Immigrant rights advocates are weighing legal action against the Trump administration for sending undocumented immigrants summonses with false court dates. The immigrants are reportedly showing up for hearings that don't exist, unnecessarily burdening already overwrought court staff at a time when the White House is ostensibly working to fulfill pledges to slash a growing caseload.
For a little over a month now, immigrant rights advocates have seen summonses for dates when the judge couldn't possibly hear a case and have received reports of immigrants showing up for hearings only to find that they had arrived unexpected, says Camille Mackler, director of legal policy at the New York Immigration Coalition.
In June, the Supreme Court ruled in Pereira v. Sessions, Attorney General that immigration officials have to put a time and place on summonses to begin deportation proceedings. "We are reasonably certain [the false dates on summonses since then] are to get around the Supreme Court requirements," Mackler says.
Mackler adds that immigrant rights advocates are "still getting our ducks in a row" but that "there's a very good chance that there could be a legal challenge" to the legality of supplying immigrants with false court dates just to expedite deportation proceedings.
"I know that people are looking into whether there is a possibility of a legal challenge, but nothing has happened yet," she adds.
Immigration and Customs Enforcement did not respond to a request for comment. An automatic reply from ICE's media team read that "the entire ICE public affairs team is out of the office the week of Sept. 17 attending a training seminar." The Department of Homeland Security and the Department of Justice did not respond to requests for comment.
Immigrant rights advocates and legal experts across the country have experienced the same phenomena: immigrants showing up for trial in California, Texas, and elsewhere unannounced, with summonses reading dates that don't figure on court dockets, the Dallas Morning News reported Sunday.
"That ICE would issue fake court dates shows their contempt not only for the people they arrest, but to the justice system they serve," says Kevin Solis, spokesman for immigrant rights group DREAM Team Los Angeles. "ICE must be abolished."
The fake court dates are but one of several ways that the administration appears to be making it difficult for immigrants to navigate the legal system and for immigration judges to adjudicate their cases. False court dates put immigrants at risk of unwittingly losing their shot at a fair trial. "If you don't show up for your hearing, you get ordered deported and its up to you to show you didn't get proper notice," Mackler says. The Department of Homeland Security would have the burden of proving that the defendant received sufficient notice, but even if the immigrant defendants challenged a deportation decision premised on a false summons date, the odds are stacked against them. "Judges are under enormous pressure to just sign a deportation order," Mackler says.
In April, Attorney General Jeff Sessions halted the Legal Orientation Program, which offered guidance to immigrants navigating the complicated immigration court system through the Vera Institute of Justice. The vast majority of immigration court defendants have no legal representation and have no viable means of obtaining it beyond pro-bono lawyers and legal advocacy groups.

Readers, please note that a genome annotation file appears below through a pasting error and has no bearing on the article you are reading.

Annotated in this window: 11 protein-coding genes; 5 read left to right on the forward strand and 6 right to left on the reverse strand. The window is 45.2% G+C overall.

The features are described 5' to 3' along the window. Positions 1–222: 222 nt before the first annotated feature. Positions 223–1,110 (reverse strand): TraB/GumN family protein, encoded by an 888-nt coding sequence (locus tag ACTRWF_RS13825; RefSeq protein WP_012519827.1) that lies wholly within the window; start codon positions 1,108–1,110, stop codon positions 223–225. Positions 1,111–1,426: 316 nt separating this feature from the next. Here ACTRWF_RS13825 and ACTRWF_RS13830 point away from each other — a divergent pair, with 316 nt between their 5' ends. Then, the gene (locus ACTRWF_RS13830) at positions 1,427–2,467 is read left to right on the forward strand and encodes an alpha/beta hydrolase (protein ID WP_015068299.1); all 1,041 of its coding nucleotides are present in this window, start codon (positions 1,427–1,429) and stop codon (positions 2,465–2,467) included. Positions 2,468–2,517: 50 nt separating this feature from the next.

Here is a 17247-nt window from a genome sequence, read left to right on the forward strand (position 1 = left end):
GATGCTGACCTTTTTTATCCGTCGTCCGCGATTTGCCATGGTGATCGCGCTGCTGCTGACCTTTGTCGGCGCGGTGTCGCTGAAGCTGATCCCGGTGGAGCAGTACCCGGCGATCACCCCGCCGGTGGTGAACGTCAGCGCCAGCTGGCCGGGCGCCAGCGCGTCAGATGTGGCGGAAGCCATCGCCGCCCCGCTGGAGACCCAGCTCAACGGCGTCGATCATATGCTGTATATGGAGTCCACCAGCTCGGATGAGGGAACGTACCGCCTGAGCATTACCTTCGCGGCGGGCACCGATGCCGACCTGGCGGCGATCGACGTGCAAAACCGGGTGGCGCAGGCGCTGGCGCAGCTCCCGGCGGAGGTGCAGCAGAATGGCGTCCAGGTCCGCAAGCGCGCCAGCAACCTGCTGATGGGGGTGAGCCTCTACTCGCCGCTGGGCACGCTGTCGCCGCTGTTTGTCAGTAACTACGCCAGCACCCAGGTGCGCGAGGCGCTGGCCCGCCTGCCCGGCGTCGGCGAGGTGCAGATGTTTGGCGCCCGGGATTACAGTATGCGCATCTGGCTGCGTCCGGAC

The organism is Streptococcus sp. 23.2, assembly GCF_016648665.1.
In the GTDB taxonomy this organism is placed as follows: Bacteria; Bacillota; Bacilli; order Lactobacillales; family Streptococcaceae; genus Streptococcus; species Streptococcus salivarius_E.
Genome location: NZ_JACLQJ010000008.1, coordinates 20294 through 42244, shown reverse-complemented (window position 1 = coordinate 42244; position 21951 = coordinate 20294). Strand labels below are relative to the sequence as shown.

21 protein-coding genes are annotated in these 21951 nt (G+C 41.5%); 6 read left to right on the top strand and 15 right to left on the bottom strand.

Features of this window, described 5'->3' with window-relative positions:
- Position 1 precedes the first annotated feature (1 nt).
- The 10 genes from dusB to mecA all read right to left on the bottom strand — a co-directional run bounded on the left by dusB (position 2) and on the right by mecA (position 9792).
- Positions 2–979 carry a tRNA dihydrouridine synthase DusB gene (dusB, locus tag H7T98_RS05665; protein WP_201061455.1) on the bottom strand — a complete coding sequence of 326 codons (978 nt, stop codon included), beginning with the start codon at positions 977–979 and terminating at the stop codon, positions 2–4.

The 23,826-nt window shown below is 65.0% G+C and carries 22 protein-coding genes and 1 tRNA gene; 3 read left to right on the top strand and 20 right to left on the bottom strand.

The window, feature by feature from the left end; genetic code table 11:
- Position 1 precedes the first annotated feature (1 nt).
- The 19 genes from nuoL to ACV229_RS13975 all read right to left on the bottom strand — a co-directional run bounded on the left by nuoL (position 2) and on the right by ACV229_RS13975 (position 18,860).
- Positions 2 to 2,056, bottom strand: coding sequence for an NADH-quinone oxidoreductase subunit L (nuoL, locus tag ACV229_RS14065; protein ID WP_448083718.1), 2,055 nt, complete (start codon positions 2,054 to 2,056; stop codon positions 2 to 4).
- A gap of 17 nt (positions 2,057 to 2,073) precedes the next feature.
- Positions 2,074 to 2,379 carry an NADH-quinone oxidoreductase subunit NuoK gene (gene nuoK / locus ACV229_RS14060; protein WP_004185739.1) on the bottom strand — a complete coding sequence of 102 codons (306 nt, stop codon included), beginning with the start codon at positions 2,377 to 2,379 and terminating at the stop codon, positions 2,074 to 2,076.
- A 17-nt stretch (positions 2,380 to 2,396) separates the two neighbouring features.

The Legal Orientation Program didn't only help immigrants but also helped an overburdened immigration court system, many say. After Sessions slashed the program, Ashley Tabaddor, president of the National Association of Immigration Judges, says that it significantly cut down on hearing times, because, without it, the burden of trying to help the defendants understand the arguments against them and how the court works fell squarely on the judge. Alyssa Milano, actress and civil liberties advocate, announced last week a fund to help the Vera Institute get legal representation for immigrant families, the San Diego Union Tribune reported. The fund amounts to a push from the private sector to foot a bill that, until recently, was paid by the government to uphold the immigrants' constitutionally guaranteed rights to a fair trial.
The closure of the program is just one of several gestures by the Trump administration that have imperiled due process for immigration court defendants. In April, around the same time Sessions discontinued the Legal Orientation Program, the Department of Justice announced that immigration judges had to close 700 cases a year with a low rate of appeal. And then, in May, Sessions discontinued the practice of administrative closures, whereby judges determine that it is best to refrain from a ruling while immigrants make formal petitions for immigration status. The administration's raids and attempts to remove legal residency status from a host of immigrant communities have also undoubtedly added to the caseload.
The practice of sending immigrants false court dates appears to be throwing the immigration courts into greater disarray and at a time when the Trump administration is promising to streamline proceedings. At the start of Donald Trump's presidency, his administration pledged to significantly slash the immigration court backlog, but from the time he took office until the end of July, there was a 38 percent increase in pending cases, according to data compiled by Syracuse University non-profit data research center, Transactional Records Access Clearinghouse.
In Pacific Standard's interviews with legal analysts and immigrant rights advocates, many have expressed skepticism that the Trump administration is interested in alleviating pressure on the courts at all. The overriding concern for this White House, they say, isn't the courts, but appeasing Trump's base with swift deportations.